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Argentine – British Rock Band Disembarks In The Falklands With A Message Of Peace

By Dialogo
November 02, 2009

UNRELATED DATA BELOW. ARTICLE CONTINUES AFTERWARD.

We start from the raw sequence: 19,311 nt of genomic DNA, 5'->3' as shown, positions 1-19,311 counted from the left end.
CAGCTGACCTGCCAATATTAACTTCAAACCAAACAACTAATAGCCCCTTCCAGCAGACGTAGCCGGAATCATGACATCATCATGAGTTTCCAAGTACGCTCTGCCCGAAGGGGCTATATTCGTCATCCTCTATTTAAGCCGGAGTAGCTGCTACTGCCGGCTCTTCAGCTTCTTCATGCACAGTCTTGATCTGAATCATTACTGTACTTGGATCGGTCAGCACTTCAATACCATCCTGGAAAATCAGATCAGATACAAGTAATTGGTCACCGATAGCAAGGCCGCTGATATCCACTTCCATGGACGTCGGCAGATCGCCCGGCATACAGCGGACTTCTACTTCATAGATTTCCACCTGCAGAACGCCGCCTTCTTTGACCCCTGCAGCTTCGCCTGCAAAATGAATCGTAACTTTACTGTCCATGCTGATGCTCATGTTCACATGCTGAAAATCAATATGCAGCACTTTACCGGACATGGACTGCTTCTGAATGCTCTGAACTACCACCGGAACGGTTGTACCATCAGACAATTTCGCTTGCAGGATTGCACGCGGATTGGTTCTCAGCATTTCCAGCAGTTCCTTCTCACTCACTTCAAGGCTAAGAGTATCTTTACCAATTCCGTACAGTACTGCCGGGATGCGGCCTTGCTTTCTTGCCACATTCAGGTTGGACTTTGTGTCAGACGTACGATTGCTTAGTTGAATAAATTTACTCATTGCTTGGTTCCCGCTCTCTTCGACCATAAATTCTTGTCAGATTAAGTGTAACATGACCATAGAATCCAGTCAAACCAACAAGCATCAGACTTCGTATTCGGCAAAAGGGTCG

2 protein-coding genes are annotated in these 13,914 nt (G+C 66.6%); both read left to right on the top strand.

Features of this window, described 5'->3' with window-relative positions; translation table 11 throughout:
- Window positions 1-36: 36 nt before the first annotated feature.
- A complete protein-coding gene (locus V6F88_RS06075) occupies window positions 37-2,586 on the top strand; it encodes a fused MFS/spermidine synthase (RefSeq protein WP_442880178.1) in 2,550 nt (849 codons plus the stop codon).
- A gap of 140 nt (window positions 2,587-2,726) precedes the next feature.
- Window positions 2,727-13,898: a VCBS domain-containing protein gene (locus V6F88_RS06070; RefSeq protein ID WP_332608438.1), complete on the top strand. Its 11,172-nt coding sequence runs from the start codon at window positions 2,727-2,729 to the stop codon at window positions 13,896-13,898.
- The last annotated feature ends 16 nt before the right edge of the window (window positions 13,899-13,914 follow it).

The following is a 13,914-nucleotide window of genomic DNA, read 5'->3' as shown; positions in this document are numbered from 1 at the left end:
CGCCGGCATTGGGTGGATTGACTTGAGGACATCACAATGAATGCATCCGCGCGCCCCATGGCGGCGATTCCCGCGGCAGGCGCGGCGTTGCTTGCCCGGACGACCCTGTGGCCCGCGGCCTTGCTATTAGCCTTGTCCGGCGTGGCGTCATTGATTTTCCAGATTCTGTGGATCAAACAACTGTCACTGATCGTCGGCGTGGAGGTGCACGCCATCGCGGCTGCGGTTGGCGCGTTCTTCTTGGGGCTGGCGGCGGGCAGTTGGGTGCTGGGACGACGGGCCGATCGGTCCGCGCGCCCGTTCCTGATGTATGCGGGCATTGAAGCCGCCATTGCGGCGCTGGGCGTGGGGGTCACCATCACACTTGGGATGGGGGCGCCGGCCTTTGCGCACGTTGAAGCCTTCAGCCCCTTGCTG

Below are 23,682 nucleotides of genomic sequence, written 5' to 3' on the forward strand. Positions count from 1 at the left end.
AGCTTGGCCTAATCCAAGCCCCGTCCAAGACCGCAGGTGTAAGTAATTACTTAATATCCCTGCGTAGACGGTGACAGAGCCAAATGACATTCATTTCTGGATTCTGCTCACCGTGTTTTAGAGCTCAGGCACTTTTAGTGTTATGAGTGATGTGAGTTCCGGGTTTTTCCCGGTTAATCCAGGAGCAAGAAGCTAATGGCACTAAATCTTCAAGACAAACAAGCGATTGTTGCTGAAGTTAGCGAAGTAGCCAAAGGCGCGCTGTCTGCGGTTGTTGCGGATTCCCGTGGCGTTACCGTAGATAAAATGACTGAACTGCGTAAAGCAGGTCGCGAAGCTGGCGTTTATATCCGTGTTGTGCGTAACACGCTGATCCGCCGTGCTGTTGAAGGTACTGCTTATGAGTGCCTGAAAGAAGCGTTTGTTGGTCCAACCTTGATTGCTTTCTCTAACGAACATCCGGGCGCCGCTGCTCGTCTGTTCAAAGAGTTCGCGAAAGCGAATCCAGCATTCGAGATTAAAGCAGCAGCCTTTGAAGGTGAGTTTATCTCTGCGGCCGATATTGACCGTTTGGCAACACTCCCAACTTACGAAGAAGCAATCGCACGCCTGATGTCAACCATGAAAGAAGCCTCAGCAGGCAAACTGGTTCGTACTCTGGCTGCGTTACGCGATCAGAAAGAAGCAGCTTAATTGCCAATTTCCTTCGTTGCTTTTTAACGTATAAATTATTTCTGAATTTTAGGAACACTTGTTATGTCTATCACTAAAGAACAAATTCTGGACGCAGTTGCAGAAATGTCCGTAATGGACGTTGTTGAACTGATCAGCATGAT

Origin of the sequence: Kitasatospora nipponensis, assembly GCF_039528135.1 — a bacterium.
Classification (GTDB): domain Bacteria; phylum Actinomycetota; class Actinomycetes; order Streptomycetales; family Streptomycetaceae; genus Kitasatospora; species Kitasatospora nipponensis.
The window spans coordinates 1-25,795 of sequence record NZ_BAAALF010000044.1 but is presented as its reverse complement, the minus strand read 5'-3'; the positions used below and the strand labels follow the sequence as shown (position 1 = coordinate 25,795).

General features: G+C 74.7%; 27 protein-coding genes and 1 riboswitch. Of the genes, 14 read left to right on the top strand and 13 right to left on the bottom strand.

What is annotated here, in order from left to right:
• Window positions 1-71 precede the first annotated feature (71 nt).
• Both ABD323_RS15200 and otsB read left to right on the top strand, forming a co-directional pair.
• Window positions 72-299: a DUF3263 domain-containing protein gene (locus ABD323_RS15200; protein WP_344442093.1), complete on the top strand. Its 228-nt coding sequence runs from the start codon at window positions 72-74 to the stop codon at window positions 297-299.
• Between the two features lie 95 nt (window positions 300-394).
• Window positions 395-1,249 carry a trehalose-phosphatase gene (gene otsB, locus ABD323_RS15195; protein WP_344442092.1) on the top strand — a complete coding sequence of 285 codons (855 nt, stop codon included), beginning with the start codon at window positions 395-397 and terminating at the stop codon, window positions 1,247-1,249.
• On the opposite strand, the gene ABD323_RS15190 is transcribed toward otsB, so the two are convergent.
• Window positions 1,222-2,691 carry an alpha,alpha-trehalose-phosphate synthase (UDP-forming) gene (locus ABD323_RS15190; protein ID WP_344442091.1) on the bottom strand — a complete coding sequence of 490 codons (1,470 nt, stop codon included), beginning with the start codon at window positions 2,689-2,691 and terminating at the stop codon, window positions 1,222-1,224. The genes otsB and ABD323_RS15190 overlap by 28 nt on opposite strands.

A drum set decorated with the flags of Argentina and Great Britain is the focus of attention in a small rehearsal room in Buenos Aires, where the rock band ‘The Draytones’ is practicing, a few hours before starting a tour that will take the group to the Falkland Islands. “I’m interested in peace. The people don’t decide to go to war, or to hate,” AFP was told on Friday by Gabriel Boccazzi, a thirty-three-year-old Argentine and the vocalist of the quartet, which he formed in London together with British musicians. While he speaks, Boccazzi shows off a small pin with both insignias, attached to a shirt that remains impeccable despite the hours of rehearsal. Calm and neat in appearance, Boccazzi pauses the music and stops singing a song in English, in order to explain that he feels “curiosity” about getting to know the landscape and the inhabitants of the archipelago, the site of a war between the two countries in 1982, won by the British troops. Playing in the Falklands became a challenge for the Argentine violinist, who settled in London in 2002 with the dream of completing his studies and being close to the cradle of legendary bands like the Beatles, the Who, and the Kinks, who impelled him toward the world of music during his adolescence. The mentor of this dream was Gabriel Sagastume (forty-seven years old), a veteran of the Falklands war who suggested in an email in 2007 that the band play in the South Atlantic archipelago “as part of a process of pacification and integration between the two cultures.” The war began on 2 April 1982 when General Leopoldo Galtieri’s dictatorship invaded the islands, occupied by Great Britain since 1833, and in seventy-four days of combat, the fighting took the tragic toll of 649 Argentine soldiers and 255 British soldiers killed. A fan of British rock bands from the 1960s and 1970s, Sagastume was on his way back from a trip to the islands when he came across the Draytones’ first record on the Internet. Issued on vinyl two years ago, the record has the crossed flags of Argentina and Great Britain on its cover. “I thought it was excellent that they mixed the flags. I identified with them, and I wrote to them that it was impossible to hate people we had loved because of their good music,” said Sagastume, a criminal prosecutor in La Plata, sixty kilometers south of Buenos Aires, as he recalled that email while tapping out the rhythm of one of the band’s songs, in the rehearsal room together with his wife and daughter. After performing on Friday as the opening act of a traditional Buenos Aires rock festival, in which around a hundred local and visiting bands will perform, the Draytones, who took their name from a London street, will continue their tour in the Argentine interior, after which they will travel to the Falklands, where they will be from the 14th to the 21st of November. The musicians will perform in two bars in Puerto Argentino, the capital of the Falklands, with a population of around 2,400, together with the local band Fighting Pigs, and will give a concert in the desolate location of Goose Green, the site of a bloody battle twenty-seven years ago. They are also making the final arrangements to play at the Mount Pleasant military base, for which they are still seeking the approval of the military authorities. In addition to Boccazzi, the band includes the British musicians Luke Richardson, Chris Le Good, and Andy Pickering.
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